1994- Twenty-six years back, I was a medical intern in a doctor’s office in Fremont. Long hours, the day was finally over, and I was all set to leave and go home. The phone rings, a fumbled female voice, on the other side, requests an emergency appointment and urges to be seen immediately.
I put my bag down, wear my white coat, and patiently wait for the patient to show up. 6:15 pm, a young lady shows up, alone, with her head covered in the office.
Paperwork is done, and I take over her case.
I can never forget her shaky voice, hesitation to take off the veil from her head, and the resistance to open up to me. Her stuttery and haltering speech made me wonder what was stopping her from talking to me. She was panicky, anxious, and seemed terror-stricken.
I tried to put her at ease, comforted her, and requested her to let me examine her.
She finally eased a bit. Her left part of the face was black and blue with swollen red-eye and bruises on the forehead. I asked her very gently what happened? Unwillingly and in a very timid tone, she said, I fell down the stairs in my house. I paused, looked at her, and debated in my mind, no way, this injury was from a fall. She was obviously hit real hard on her face, rather punched very bad. I knew it right away; she was abused and wanted to report to the appropriate agency; however, she made a humble request not to do so. I treated her to my best ability and asked her to come back for a follow-up in 2 days.
I will confess that I waited for her the entire day, hoping she would keep her appointment. She did not show up. The front office tried calling her but was unable to do so; her phone was disconnected.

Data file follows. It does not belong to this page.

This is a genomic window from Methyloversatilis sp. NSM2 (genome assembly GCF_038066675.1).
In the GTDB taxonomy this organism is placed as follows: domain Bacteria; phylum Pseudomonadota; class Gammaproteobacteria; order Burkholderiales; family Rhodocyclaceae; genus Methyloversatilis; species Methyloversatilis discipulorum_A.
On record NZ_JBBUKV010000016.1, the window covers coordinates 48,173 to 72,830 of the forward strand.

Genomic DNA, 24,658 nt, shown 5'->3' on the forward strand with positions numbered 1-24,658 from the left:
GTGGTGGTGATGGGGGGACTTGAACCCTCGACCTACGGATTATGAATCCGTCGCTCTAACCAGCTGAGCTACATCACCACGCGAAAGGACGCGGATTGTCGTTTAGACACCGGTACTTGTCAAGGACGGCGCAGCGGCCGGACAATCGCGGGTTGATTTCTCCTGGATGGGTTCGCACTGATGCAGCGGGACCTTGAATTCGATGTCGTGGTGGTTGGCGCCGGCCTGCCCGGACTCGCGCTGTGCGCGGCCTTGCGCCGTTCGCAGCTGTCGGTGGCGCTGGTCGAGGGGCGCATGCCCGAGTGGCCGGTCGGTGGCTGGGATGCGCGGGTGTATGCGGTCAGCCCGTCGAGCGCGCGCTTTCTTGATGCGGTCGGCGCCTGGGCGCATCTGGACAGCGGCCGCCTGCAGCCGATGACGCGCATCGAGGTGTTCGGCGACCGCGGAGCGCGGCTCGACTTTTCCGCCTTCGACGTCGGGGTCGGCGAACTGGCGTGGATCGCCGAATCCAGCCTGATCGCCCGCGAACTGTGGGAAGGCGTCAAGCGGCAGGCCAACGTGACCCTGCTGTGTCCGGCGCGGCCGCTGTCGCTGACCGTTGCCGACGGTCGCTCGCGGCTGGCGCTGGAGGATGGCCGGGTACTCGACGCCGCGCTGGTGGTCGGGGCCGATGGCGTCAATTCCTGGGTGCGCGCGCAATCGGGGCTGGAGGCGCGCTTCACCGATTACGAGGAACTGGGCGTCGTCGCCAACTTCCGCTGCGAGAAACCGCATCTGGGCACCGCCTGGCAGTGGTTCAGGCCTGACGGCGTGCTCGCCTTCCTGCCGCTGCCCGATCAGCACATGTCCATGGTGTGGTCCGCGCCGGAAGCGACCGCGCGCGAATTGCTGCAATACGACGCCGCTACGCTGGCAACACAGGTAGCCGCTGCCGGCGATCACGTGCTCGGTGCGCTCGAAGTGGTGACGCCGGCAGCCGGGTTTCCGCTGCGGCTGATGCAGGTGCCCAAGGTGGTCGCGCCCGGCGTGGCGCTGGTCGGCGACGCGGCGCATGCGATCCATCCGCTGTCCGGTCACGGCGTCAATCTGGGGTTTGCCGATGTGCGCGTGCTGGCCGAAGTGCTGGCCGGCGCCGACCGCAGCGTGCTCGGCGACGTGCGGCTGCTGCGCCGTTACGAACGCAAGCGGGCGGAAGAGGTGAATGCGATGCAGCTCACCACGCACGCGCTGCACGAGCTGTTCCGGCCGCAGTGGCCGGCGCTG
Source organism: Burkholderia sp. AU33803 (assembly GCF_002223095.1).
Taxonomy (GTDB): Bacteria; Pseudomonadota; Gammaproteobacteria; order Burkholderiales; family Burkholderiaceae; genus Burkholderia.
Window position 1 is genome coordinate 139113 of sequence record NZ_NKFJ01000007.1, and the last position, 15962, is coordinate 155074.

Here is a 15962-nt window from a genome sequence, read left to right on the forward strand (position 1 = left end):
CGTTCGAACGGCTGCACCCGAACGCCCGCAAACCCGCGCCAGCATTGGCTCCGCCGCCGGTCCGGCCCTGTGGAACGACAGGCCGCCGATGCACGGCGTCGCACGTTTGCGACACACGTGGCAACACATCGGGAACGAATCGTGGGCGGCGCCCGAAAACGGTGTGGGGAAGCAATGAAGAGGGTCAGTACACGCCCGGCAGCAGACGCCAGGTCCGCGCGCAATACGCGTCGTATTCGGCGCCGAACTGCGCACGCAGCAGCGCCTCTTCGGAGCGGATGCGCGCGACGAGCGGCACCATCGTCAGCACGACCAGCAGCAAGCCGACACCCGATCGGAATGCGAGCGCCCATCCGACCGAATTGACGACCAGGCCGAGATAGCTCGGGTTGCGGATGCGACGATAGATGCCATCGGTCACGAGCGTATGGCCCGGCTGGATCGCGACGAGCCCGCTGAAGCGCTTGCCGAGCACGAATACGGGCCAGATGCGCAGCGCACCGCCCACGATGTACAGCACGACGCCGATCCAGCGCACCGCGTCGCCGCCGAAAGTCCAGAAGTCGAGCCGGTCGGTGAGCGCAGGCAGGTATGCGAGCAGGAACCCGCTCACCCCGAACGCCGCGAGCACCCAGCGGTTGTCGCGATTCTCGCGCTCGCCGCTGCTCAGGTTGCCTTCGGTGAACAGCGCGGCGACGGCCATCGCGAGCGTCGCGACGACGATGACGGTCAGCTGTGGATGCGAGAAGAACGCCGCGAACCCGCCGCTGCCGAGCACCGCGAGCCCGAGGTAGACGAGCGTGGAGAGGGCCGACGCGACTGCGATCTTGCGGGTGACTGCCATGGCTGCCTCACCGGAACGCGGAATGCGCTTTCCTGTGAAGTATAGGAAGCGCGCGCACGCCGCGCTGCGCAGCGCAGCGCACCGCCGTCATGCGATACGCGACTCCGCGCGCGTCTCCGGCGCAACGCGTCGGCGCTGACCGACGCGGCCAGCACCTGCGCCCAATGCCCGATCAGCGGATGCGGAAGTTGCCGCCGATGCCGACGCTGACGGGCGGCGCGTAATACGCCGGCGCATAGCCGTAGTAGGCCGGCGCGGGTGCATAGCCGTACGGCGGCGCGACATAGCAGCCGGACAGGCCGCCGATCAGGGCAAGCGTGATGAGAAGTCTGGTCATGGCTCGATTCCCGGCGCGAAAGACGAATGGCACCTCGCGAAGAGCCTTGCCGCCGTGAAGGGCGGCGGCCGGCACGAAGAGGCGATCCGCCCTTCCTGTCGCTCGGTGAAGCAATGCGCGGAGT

I was not happy, and this episode left me with a distraught and uneasy feeling.
Her dismayed expressions, faltering speech, and the demure indisposition disturbed me. I felt she had a storm brewing up in her soul, chaos in her mind, and fire ignited with roasted flames. Even though she had a peaceful smile, her eyes were full of pain.
She needed HELP.
I was not a happy person as I constantly visualized her face in front of me. I had a million questions racing through my mind. I just wanted to find out how she was doing and if all was okay with her. Why did she refuse to report? What was stopping her? Was she under some extreme pressure?
For days, months, and years, this thought haunted me and got glued in my brain.
I decided, one day, no matter what, I will help women subject to any form of abuse in their lives. Deep down, I knew that I had the gift to heal and empower.
I tried to take the domestic violence training course for three years, but luck was not by my side; something or the other kept coming in the way.
Here I am now, twenty-six years later, a Domestic Violence Advocate, trained to offer my services to the survivors.
What did I finally learn?
Whatever the deep passion is, whatever ignites you, whatever churns your muscles, do not let it slip from your hands, embrace it, and stay in close touch with your zeal.
We all have a healing touch, the capacity to serve, lend a hand, and open doors for someone somewhere suffering on this planet.